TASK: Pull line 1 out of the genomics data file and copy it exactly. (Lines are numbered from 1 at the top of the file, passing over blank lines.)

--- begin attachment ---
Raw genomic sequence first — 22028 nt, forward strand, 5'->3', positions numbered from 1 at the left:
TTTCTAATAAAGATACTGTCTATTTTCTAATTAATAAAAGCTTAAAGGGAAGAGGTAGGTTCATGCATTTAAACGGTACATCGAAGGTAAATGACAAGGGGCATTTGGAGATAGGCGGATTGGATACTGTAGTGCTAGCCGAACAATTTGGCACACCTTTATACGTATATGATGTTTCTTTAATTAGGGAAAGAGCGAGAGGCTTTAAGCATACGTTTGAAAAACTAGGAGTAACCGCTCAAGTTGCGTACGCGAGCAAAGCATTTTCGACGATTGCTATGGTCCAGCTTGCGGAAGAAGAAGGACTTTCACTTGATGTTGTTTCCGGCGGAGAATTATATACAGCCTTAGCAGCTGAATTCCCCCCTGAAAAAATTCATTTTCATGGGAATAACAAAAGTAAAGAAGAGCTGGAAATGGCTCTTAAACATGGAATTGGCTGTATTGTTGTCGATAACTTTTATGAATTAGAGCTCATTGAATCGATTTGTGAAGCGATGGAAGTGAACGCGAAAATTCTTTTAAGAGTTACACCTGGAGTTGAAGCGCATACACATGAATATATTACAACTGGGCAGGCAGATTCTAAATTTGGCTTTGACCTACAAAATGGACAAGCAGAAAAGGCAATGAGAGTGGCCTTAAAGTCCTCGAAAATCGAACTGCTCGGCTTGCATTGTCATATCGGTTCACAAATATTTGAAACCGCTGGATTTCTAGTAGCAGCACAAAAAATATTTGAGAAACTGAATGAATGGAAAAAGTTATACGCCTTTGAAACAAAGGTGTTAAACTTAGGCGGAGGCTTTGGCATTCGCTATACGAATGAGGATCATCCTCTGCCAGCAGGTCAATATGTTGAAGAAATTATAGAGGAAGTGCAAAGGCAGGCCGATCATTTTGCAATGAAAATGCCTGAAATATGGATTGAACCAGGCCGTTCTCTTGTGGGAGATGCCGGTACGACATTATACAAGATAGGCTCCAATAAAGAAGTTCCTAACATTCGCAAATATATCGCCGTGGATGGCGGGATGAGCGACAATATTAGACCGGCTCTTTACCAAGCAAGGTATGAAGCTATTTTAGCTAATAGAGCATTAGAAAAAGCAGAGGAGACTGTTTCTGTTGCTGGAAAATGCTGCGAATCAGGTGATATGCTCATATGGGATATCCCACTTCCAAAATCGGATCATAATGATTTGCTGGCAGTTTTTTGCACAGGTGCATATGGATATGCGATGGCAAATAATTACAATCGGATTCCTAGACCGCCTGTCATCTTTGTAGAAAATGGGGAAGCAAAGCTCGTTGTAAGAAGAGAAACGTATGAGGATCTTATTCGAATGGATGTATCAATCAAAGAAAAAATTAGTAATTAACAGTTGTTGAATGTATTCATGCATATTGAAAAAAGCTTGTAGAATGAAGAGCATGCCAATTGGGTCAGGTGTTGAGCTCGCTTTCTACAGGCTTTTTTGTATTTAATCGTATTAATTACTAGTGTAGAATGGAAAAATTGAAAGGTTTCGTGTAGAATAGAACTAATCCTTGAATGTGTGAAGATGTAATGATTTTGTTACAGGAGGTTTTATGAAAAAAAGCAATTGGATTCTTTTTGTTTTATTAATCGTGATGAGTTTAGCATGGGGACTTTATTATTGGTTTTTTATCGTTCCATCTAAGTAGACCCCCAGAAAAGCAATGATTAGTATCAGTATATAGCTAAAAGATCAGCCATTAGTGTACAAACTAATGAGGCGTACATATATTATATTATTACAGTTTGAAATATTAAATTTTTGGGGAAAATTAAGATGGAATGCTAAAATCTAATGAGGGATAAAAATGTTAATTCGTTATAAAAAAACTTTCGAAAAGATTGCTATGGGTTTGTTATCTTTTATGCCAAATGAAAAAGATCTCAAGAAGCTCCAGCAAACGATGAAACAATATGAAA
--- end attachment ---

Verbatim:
Raw genomic sequence first — 22028 nt, forward strand, 5'->3', positions numbered from 1 at the left: